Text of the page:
At the Intersection of Food and Animal Law

By Abra Brynne. December 16, 2016

While attending the Future of Food Law & Policy in Canada conference in Halifax in early November, I had the opportunity to present on a panel entitled “At the Intersection of Food and Animal Law”.

The panel presentations were quite diverse and demonstrated the wide range of interests and expertise that exist, even in a sub-set of food law that focuses on animals.

The panel was launched by Jessica Eisen, with the Harvard Animal Law & Policy Program, who traced the evolution of food law and animal law. Her presentation made it clear that as a discipline or focus of practice, animal law predates food law. As early as 1995 the Animal Law Review was founded, reflecting the growing attention and legal practice focused on animals in the food supply chain, while the first journal devoted to Food Law was not launched for another ten years. As food activists, it is useful to understand that animal law and food law have developed from distinct drivers: care for the wellbeing of animals has been the predominant theme in animal law while food law has coalesced around the phenomenon of food businesses seeking legal advice and representation as they navigate the regulatory regimes within which they operate.

Next up were Marie-Claude Desjardins and Sabrina Tremblay-Huet from the University of Sherbrooke in Quebec. They highlighted the very real issues associated with labeling. Using eggs as a case in point, food labels that have no clear definition and may also suffer from poor translation between Canada’s two official languages contribute to confusion and undermine the efforts of well-intentioned and informed consumers. For example, free run and free range are both commonly translated into french as “en liberté”, though the terms in English convey distinctly different management practices. In 2012, the Supreme Court of Canada defined the average consumer as being both “credulous and inexperienced” (Richard v Time Inc., 2012 SCC 8). And under Quebec’s Consumer Protection Act, manufacturers may not fail to include “an important fact in any representation made to a consumer”, with important fact understood to be any information that, if conveyed to the consumer, would affect their purchase decision. If those credulous and inexperienced consumers also happen to be animal rights activists, whether or not the chickens actually do get to range outdoors and express their normal behaviour will be a key factor in their egg purchasing decision.

My presentation was on meat regulations from the perspective of the impact on the operators. I began with an overview of the history of the meat sector in North America and how its early days have contributed to the financial model that dominates and constrains the industry. I followed that with a brief overview of the impact in BC on the meat sector of changes in the meat regulation in 2007. The drive to harmonize meat regulations across Canada has meant that they are consistently pushed towards the more prescriptive and costly federal regulations, a distinct challenge for smaller scale enterprises in a sector that has a notoriously small profit margin at the best of times.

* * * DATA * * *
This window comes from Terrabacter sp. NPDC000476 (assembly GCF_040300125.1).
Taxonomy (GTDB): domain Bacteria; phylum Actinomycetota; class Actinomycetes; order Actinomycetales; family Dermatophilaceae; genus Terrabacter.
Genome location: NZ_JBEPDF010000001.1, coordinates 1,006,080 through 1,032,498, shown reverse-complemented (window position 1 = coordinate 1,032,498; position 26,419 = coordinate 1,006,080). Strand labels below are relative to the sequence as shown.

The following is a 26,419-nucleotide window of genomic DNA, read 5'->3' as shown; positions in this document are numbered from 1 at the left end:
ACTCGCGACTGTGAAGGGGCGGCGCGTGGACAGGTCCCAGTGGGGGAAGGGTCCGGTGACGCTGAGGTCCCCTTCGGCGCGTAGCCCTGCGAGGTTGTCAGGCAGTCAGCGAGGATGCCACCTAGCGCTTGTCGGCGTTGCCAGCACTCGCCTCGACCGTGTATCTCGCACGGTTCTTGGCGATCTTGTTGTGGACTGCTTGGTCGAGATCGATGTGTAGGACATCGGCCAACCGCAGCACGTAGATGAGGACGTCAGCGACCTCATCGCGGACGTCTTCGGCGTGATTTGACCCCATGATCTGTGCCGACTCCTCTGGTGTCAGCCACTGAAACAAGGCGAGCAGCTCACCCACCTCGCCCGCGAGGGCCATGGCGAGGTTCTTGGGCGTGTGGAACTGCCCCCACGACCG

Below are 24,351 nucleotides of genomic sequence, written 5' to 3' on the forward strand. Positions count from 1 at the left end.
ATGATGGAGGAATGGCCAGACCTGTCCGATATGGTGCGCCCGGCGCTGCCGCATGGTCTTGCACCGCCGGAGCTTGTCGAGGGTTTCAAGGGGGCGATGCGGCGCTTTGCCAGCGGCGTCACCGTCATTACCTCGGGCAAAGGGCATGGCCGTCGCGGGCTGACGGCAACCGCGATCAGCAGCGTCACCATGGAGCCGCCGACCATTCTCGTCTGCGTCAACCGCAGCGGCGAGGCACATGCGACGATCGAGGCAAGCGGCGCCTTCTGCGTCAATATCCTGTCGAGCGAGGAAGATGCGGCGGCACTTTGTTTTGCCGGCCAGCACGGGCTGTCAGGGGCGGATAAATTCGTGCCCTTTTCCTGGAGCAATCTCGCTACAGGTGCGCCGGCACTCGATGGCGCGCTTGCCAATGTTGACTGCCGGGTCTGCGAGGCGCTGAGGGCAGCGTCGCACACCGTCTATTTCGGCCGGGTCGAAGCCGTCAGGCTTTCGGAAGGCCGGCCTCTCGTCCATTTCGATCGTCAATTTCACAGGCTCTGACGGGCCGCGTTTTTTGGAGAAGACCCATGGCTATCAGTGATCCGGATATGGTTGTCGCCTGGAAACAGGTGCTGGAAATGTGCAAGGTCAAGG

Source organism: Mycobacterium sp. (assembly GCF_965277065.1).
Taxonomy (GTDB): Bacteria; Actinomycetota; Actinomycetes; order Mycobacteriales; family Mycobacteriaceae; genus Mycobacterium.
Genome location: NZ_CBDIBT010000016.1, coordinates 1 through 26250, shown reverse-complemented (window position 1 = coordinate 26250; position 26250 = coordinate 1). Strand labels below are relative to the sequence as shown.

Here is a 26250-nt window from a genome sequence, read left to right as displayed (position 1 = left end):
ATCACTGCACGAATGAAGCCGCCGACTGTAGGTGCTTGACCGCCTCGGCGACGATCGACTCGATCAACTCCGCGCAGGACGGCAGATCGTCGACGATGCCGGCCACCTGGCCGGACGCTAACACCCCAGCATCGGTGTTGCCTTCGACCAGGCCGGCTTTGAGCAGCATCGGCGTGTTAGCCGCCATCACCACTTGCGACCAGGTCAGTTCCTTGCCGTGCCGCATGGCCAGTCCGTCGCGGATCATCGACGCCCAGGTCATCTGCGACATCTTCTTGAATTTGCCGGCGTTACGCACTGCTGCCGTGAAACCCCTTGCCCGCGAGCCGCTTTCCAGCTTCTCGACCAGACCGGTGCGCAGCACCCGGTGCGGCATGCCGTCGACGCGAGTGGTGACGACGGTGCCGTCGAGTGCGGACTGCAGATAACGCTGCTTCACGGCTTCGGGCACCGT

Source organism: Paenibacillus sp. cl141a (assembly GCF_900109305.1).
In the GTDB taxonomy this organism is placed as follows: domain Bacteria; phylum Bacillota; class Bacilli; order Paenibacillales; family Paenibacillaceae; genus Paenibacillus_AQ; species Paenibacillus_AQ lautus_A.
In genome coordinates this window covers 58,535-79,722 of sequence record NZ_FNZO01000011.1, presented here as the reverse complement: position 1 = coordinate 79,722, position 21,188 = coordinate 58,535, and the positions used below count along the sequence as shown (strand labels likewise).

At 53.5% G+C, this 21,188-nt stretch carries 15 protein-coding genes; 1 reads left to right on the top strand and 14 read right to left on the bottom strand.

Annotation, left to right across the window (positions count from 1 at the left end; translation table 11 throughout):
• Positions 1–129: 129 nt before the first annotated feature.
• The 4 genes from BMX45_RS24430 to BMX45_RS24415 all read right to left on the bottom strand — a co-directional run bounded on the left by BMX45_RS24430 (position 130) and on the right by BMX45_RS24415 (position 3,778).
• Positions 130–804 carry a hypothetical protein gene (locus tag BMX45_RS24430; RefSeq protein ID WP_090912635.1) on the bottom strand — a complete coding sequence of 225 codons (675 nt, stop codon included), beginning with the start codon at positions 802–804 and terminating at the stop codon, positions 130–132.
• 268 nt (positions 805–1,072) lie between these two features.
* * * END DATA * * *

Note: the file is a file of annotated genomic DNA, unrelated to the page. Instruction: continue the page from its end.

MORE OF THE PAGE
Our panel wrapped up with a provocative presentation by American food lawyer, Michael Tenenbaum. Michael reviewed the outcomes of a series of court cases in the USA that relate to animal welfare issues. His presentation demonstrated that concepts like “humane” are not actually all that clear and can be quite subjective, particularly in how they are made manifest in law. This can be further complicated by, for example, the fact that the Food & Drug Administration in the USA only has a mandate to address food safety, not animal welfare, in their oversight of food labeling. He wrapped up with a quote from “The A-Z Encyclopedia of Food Controversies and the Law” by Elizabeth M Williams and Stepanie J Carter that articulates the issue related to who is determining what is ethical food and driving regulation on behalf of a larger population. “These people might justify the use of force – here the force of law – because of their belief that they are morally right and that they are protecting those who do not eat properly from their own ignorance.” (pg xxv) As a long time food law activist, that has certainly given me something to think about.

I continue to be grateful for the opportunity to participate in The Future of Food Law and Policy in Canada Conference and hope that it is just the first of many. As Williams and Carter rightly point out: “Does the written law reflect society’s values and norms or influence them? The answer is it does both. Knowledge of the law of food allows a person to both recognize what is reflected from society and influence food law by putting pressure on legislative bodies, bringing lawsuits, and informing the public.” (xxix)